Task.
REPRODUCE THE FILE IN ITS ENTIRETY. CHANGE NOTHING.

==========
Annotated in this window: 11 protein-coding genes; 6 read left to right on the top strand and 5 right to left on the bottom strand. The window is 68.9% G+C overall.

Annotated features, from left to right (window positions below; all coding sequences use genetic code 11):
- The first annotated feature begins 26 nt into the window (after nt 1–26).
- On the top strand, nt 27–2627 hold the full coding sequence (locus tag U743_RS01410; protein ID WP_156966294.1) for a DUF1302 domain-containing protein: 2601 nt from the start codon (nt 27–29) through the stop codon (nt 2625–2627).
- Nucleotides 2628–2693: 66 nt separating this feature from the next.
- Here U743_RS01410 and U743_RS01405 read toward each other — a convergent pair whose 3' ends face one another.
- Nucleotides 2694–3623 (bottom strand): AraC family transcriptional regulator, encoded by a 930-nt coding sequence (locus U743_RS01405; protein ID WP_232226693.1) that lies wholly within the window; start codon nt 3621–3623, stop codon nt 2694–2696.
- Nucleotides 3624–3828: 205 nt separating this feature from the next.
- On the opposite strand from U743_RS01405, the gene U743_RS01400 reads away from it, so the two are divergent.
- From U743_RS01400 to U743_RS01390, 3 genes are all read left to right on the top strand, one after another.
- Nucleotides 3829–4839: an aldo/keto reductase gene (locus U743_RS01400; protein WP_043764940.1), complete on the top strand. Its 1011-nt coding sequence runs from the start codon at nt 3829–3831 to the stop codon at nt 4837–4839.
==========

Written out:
Annotated in this window: 11 protein-coding genes; 6 read left to right on the top strand and 5 right to left on the bottom strand. The window is 68.9% G+C overall.

Annotated features, from left to right (window positions below; all coding sequences use genetic code 11):
- The first annotated feature begins 26 nt into the window (after nt 1–26).
- On the top strand, nt 27–2627 hold the full coding sequence (locus tag U743_RS01410; protein ID WP_156966294.1) for a DUF1302 domain-containing protein: 2601 nt from the start codon (nt 27–29) through the stop codon (nt 2625–2627).
- Nucleotides 2628–2693: 66 nt separating this feature from the next.
- Here U743_RS01410 and U743_RS01405 read toward each other — a convergent pair whose 3' ends face one another.
- Nucleotides 2694–3623 (bottom strand): AraC family transcriptional regulator, encoded by a 930-nt coding sequence (locus U743_RS01405; protein ID WP_232226693.1) that lies wholly within the window; start codon nt 3621–3623, stop codon nt 2694–2696.
- Nucleotides 3624–3828: 205 nt separating this feature from the next.
- On the opposite strand from U743_RS01405, the gene U743_RS01400 reads away from it, so the two are divergent.
- From U743_RS01400 to U743_RS01390, 3 genes are all read left to right on the top strand, one after another.
- Nucleotides 3829–4839: an aldo/keto reductase gene (locus U743_RS01400; protein WP_043764940.1), complete on the top strand. Its 1011-nt coding sequence runs from the start codon at nt 3829–3831 to the stop codon at nt 4837–4839.